While a pilot doesn’t work alone, the responsibility of keeping the flight safe falls mostly on them because the aircraft is “theirs” while they’re in the cockpit. As such, it’s important for a pilot to prepare well before taking to the skies.
Are you curious about what a pilot does to make their flights as safe as possible? Are you planning on attending a flight school to become a pilot yourself and want to know what’s included in your duties? Read on below.
Go Over the Flight Path
For non-aviators, the sky might seem like a free-for-all space where any aircraft can take any “road” to reach their destination. However, this is far from true. There are certain portions of airspace that can’t be used due to a variety of factors, like the weather and government-declared no-fly zones. Thus, pilots need to set a flight path that will take them to their intended destination without running into obstacles and without breaking the law.
Before take-off, pilots need to review their flight path and ensure that everything is in order. If not, they may need to make some adjustments and let the corresponding authorities know of the change immediately for coordination. The situation can change quickly up in the air, so pilots should also be prepared with a backup plan.
Conduct a Pre-flight Inspection
The pilot and the entire flight crew board the plane well ahead of the passengers. This is so that they can conduct a pre-flight inspection without any disturbances. The priority is the physical inspection, usually assigned to the first officer (the co-pilot), to make sure that the aircraft’s components are in good condition. This pre-flight inspection is ingrained into every pilot as part of their pilot training in the Philippines.
The pre-flight inspection also covers the aircraft’s software, such as the communications system, navigation system, autopilot, and the like. If any one of these systems aren’t working as they should, the safety of everyone on board may be compromised. A crew of maintenance officers needs to address the issues before the flight can proceed.
Monitor the Weather and Other Conditions
One of the most important things that a pilot should do to prepare for a flight is to monitor the weather, and not just the conditions on the day itself. Indeed, it’s better to track the weather at least a couple of days before the flight. For example, if it rained the day before the flight, the clouds may still be thick along the flight path and can lead to poor visibility. As such, the pilot may decide to plot another course.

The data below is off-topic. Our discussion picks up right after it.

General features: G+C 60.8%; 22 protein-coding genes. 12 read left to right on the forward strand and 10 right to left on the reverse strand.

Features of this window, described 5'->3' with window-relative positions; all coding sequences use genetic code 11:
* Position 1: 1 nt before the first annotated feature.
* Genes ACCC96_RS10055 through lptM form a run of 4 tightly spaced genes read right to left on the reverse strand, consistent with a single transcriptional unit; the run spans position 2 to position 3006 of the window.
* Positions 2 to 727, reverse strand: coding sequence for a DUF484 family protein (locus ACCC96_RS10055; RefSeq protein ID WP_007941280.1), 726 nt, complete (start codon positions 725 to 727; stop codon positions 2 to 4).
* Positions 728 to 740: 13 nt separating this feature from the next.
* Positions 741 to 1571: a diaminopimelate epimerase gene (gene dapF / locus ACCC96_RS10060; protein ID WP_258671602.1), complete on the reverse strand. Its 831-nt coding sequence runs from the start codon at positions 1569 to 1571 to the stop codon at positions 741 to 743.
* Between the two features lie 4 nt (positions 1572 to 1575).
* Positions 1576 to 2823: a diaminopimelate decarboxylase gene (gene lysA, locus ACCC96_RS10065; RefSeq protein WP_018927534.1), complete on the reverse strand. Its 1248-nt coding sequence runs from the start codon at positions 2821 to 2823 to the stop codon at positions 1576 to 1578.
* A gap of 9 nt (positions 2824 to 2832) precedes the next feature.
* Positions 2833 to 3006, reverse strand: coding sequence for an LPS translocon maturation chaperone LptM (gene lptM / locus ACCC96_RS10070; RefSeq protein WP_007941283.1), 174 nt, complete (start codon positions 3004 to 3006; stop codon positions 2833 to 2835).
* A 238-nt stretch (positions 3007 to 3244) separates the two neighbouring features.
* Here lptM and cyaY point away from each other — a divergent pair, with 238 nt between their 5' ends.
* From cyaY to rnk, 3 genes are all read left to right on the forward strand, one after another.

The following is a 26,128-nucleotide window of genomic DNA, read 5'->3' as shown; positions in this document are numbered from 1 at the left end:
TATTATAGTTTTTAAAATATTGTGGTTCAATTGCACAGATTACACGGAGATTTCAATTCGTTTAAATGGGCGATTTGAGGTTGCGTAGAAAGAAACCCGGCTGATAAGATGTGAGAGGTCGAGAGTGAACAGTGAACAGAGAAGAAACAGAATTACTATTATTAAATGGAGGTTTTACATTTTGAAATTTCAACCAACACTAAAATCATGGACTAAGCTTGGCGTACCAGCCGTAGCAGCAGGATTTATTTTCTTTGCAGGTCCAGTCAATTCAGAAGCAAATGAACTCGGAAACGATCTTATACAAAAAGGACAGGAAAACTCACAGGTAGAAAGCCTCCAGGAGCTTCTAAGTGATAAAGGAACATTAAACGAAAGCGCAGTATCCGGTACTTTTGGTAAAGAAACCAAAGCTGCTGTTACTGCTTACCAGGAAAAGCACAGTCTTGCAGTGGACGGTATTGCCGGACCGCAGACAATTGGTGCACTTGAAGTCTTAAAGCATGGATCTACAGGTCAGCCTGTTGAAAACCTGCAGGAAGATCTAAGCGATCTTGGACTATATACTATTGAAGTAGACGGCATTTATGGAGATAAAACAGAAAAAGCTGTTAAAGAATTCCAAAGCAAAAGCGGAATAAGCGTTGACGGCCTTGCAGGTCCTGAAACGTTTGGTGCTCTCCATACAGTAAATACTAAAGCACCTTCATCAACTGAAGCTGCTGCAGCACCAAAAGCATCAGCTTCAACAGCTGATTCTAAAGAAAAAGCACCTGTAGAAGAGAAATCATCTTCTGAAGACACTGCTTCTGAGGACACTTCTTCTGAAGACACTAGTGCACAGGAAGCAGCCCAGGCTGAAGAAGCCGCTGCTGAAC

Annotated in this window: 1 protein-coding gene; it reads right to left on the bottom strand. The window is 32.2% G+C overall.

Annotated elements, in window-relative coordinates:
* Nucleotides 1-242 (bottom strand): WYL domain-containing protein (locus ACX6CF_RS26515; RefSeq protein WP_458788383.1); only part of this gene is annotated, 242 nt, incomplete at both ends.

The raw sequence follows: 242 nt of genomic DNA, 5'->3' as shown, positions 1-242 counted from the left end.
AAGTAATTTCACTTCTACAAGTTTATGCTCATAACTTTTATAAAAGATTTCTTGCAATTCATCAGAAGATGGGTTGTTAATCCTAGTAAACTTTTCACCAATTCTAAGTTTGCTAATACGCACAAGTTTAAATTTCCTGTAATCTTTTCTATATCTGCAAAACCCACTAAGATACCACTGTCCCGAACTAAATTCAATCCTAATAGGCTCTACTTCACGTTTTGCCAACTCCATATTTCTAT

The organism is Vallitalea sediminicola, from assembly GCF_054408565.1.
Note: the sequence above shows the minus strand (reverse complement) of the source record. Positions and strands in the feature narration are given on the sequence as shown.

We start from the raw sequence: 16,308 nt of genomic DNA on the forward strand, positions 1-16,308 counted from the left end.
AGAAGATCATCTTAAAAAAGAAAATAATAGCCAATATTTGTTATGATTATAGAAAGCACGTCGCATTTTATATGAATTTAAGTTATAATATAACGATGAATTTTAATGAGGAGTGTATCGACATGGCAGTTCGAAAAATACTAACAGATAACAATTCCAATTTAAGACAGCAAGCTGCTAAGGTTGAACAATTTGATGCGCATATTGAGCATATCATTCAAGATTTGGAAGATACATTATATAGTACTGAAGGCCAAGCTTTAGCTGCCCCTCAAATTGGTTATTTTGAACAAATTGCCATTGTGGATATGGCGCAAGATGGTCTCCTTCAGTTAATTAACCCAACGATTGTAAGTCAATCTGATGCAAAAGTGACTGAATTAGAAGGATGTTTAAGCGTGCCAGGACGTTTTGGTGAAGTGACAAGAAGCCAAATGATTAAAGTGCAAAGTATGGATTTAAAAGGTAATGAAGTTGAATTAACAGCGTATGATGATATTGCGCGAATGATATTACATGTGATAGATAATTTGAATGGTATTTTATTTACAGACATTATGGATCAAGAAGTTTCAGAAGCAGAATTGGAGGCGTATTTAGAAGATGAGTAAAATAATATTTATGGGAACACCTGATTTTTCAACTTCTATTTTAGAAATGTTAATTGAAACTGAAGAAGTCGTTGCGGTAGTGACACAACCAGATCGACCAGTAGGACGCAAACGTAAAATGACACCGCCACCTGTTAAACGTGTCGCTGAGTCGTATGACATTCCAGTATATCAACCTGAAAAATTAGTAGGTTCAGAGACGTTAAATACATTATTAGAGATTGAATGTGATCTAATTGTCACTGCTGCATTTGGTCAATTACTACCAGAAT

Fortunately, it’s easier than ever to monitor the weather through the internet. There are several websites that can be checked for satellite pictures and videos, as well as radar imagery. There are also radars at the airports that provide up-to-date weather alerts.
Aside from the weather, there are also other elements that the pilot should monitor. These include things like recent volcanic eruptions, forest wildfires, and even fireworks displays. All of these can affect a flight’s comfort and safety, so they should be closely monitored before take-off.
Conduct a Flight Briefing with the Crew
As earlier mentioned, a pilot doesn’t work alone. On a commercial flight, for example, the aircrew is traditionally composed of the following members:
- Second officer
- Third officer
- Relief crew
- Flight engineer
- Aerial sensor operator
- In-flight service manager
- Flight attendants
- Flight medic
During a flight briefing, the pilot goes over the details of the flight with their entire crew. This is also the time to review weather conditions for a final time, determine fuel needs, as well as verify the aircraft’s altitude and speed for the flight. Finally, the crew will go over their safety protocols and the backup flight plan.
There’s plenty of paperwork that a pilot needs to review before take-off. First, there’s the flight release which is essentially a digital logbook. It contains a record of an aircraft’s every flight, including details such as the name of the entire crew, the time of the flight, and the time of arrival.
There’s also a maintenance release, which the pilot has to fill out whenever there’s an issue detected on the aircraft. This way, the maintenance team can easily fix the problem or recommend for it to be deferred. If the problem can’t be fixed or deferred, then the aircraft will most likely be grounded in that case. In addition, pilots check if there are any NOTAMs or notices to airmen before the flight. NOTAMs are documents that contain information about anything that can affect the safety of flight operations. Such things include problems in airports along the flight path, flight hazards, and the like.
Lastly, pilots accomplish a pre-departure clearance, issued by the control tower. If the pilot doesn’t submit this form, the aircraft won’t be allowed to take off.
Pilots have an enormous responsibility to keep everyone in their flights safe, no matter if it’s a commercial trip with one hundred passengers or a cargo flight with only a full crew on board. With these preparations, pilots can ensure a smooth-sailing journey.